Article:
Commentary on Political Economy

Friday, 21 August 2020



India Slaps New Curbs on Visas, Schools to Stem China Influence

Updated on 
  • Cooperation with Chinese institutions under new scrutiny
  • U.S., Australia take similar steps to thwart Chinese presence

India is stepping up its curbs on Chinese activity in the country, adding extra scrutiny for visas and reviewing Beijing’s links with local universities, as relations between the two nations continue to nose-dive.

India’s Ministry of External Affairs has been told that visas for Chinese businessmen, academics, industry experts, and advocacy groups will need prior security clearance, said senior officials who asked not to be identified, citing rules for speaking to the media. The measures are similar to those that have long been employed with Pakistan, India’s neighbor and arch-rival, they said.

The activities of India universities with tie-ups to Chinese institutions are likely to be drastically scaled down, one official said. The government is reviewing 54 memoranda of understanding signed between educational institutions including the Indian Institutes of Technology, Banaras Hindu University, Jawaharlal Nehru University and others with links to the official Chinese language training office, known as Hanban, which runs Confucius Institutes across the world.

With the exception of Mandarin language courses, tie-ups with Chinese institutions are likely to be discontinued, the officials said. The institutions are used to influence policy makers, think tanks, political parties, corporates and academics, they said.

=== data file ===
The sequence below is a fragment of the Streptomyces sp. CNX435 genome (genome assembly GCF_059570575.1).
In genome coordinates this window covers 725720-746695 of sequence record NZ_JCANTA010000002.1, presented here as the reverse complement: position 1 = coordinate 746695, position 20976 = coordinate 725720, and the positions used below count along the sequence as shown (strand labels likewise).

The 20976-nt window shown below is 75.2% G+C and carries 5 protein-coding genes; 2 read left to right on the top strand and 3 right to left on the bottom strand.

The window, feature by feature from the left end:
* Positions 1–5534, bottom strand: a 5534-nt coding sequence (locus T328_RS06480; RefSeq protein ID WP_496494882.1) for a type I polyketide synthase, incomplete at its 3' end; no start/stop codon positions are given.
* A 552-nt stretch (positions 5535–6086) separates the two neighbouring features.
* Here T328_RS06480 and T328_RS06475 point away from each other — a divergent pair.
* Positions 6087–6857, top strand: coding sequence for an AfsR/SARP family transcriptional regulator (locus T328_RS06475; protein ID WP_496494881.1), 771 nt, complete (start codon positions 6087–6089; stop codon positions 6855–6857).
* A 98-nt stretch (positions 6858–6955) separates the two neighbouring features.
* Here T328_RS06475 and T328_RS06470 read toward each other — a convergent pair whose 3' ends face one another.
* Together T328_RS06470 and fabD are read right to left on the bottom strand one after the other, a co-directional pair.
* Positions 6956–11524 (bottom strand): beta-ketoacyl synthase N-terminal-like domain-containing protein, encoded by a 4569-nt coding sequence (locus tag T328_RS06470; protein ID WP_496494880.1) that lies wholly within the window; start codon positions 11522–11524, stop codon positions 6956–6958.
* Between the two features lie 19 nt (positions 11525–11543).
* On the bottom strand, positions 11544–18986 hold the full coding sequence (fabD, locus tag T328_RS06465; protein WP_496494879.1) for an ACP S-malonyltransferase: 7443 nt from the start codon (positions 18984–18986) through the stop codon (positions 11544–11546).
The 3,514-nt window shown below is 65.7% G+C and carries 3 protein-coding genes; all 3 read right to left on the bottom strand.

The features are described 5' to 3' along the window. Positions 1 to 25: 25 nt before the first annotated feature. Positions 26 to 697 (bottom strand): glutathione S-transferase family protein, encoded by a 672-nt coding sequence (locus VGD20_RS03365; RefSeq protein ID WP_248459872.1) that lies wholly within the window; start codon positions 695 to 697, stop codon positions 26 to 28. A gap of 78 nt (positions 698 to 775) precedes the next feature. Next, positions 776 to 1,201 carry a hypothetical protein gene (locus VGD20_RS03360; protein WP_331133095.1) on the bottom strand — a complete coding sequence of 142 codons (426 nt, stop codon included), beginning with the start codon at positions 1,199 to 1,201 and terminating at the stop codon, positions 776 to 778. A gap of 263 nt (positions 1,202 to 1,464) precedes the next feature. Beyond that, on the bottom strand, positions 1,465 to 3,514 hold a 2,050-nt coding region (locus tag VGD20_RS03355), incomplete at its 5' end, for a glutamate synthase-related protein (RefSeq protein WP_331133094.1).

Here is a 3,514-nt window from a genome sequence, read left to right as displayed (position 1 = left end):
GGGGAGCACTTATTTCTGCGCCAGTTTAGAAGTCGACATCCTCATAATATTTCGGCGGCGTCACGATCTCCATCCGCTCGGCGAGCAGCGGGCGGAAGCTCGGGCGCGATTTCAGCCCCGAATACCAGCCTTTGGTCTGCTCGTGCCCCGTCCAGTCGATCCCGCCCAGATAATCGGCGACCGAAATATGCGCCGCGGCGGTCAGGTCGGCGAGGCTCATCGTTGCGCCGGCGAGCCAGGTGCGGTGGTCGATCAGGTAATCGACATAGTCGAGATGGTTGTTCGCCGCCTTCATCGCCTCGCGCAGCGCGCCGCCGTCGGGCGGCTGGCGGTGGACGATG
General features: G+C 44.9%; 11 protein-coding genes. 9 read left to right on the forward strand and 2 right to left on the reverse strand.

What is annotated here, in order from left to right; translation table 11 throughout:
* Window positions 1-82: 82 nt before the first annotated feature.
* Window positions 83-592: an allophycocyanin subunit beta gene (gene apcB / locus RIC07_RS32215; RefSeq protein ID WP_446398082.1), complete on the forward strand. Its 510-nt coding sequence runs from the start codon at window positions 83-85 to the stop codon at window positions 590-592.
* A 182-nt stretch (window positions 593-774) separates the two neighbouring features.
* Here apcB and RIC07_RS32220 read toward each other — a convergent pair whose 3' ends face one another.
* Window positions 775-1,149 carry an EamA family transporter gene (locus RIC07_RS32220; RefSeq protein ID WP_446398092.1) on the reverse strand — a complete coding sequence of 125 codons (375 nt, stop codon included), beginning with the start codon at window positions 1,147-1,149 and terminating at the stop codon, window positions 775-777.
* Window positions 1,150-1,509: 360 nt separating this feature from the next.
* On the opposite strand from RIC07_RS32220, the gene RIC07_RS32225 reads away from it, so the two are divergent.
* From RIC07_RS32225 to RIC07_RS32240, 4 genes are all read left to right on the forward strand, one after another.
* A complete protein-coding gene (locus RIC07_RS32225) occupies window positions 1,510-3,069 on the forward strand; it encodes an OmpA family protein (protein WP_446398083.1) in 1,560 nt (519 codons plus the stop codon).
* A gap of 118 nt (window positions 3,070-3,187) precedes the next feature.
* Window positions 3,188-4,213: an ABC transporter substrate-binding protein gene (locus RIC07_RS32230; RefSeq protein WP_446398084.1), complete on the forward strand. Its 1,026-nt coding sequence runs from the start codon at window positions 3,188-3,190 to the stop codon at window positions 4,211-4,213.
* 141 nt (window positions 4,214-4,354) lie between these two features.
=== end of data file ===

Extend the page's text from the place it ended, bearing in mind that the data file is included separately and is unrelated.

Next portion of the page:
India’s Foreign Ministry didn’t immediately respond to a request for comment.

“These and other steps that have been taken over the last few weeks are designed to decrease Indian over-dependence on China and reduce the exposure or vulnerability of various sectors to direct and indirect Chinese state influence,” said Tanvi Madan, senior fellow at the Washington-based Brookings Institute and the author of “Fateful Triangle: How China Shaped US-India Relations during the Cold War.” New Delhi should “assess the ramification both in terms of potential retaliation from Beijing and Indian ability to withstand that,” Madan said.

App Bans

India recently blocked dozens of popular Chinese mobile applications including TikTok and changed rules to limit Chinese investments in Indian companies. The move came as both countries moved thousands of troops, artillery guns and tanks to a disputed area on their Himalayan border after 20 Indian soldiers and an unknown number of Chinese soldiers were killed in a clash on June 15.

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